Sometimes we worry that Jesus has not come. When will it finally happen? In the West where we are generally relatively secure and safe, this question contains nothing like the pain of those who suffer even with their lives for their faith. But even here in Australia for a woman living with violence, or a parent sinking in the endless struggle of caring for disabled child, or for someone living with severe depression, the desire and need for Jesus to rescue them can be urgent and real. Why has he not come? Why does God let this go on?
For some folk it is a great problem that Jesus was apparently wrong. An uncritical reading of the text sees that Jesus said these things will happen. Matthew chapter 24, including today's reading, clearly indicates that Jesus will come again. There will be a day and an hour verse 36 tells us, even though it is not for us to know which hour it will be. How can Jesus be wrong?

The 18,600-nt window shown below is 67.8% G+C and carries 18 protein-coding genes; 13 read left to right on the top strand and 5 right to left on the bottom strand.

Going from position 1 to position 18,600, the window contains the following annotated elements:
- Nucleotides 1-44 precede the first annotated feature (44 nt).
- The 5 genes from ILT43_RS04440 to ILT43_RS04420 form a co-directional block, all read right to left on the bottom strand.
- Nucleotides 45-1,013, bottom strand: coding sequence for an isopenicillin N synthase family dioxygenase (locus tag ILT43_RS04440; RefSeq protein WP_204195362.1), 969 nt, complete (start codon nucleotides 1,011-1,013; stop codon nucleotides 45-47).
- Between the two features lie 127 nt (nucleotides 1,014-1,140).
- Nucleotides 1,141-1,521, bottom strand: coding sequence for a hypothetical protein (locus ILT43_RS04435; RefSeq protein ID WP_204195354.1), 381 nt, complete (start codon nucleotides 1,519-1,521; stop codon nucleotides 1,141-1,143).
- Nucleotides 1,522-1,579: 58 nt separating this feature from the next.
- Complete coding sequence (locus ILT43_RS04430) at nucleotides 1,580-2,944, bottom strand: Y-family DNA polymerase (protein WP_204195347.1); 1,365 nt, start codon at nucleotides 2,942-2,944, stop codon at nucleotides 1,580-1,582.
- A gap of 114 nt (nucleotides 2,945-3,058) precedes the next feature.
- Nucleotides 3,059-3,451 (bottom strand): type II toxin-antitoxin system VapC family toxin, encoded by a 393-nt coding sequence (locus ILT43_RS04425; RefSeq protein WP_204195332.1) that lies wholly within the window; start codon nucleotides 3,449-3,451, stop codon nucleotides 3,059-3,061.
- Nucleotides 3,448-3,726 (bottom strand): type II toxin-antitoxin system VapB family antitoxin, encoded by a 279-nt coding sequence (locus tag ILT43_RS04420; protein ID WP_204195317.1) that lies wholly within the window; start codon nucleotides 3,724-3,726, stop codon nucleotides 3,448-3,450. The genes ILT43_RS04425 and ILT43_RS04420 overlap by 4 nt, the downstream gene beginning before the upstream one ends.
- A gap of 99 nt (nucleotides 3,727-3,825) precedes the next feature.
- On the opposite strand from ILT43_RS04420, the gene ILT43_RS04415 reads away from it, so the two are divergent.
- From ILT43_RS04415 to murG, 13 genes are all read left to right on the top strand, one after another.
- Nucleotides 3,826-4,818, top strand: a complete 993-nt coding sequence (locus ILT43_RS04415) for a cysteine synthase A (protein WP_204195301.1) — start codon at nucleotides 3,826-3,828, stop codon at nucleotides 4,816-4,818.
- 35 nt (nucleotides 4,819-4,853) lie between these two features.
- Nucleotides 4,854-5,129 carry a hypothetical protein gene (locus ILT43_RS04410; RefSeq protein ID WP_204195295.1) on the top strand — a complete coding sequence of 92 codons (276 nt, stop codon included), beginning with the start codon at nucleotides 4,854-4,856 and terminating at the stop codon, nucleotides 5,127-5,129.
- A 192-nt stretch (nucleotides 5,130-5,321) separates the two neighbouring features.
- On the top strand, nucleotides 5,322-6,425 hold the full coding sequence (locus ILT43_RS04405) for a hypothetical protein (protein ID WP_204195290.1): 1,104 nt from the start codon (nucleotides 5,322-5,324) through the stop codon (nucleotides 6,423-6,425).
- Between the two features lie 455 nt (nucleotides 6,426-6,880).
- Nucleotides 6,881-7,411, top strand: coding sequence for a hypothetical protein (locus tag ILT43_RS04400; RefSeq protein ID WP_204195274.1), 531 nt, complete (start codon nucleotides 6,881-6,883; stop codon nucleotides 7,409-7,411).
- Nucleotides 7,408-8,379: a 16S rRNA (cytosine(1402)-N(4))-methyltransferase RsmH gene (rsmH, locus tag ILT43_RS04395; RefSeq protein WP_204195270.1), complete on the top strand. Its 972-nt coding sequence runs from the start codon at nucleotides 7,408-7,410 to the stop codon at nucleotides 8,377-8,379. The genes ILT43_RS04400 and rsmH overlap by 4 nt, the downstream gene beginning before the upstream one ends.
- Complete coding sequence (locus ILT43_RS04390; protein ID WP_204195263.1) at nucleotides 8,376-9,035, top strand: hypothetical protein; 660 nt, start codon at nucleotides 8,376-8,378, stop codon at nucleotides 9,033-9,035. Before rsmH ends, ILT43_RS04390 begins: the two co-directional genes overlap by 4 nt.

When we preach a sermon on Sunday, or while we are critiquing the exegesis of the preacher, there will be people in the pews next to us, who are longing for Christ to come soon. There will be others who are afraid that his delay— or should we call it his 'not coming'— means that Jesus was wrong, and they will question whether or not he is to be trusted about other things.
From an exegetical and interpretive point of view the issues about what Jesus knew and whether he can be trusted, begin to fade when we let Jesus be fully human. Of course he will make mistakes. Of course he could not know everything. If he didn't make mistakes, and if he did know everything, how could he be fully human and, therefore, how could he suffer like us? If he were not human like us, how could we possibly follow him and carry our cross? If he were not fully human he would be an impossible act to follow.
The problems begin to fade when we let the Bible be what it is. It is a book which records people's struggle to understand and to respond to the God they have met. It catalogues their responses, and their hopes, and their misunderstandings and shortcomings. It is truly inspired; struggle with this book and meet the Presence to which it bears witness, and your life will be turned on its end and changed forever.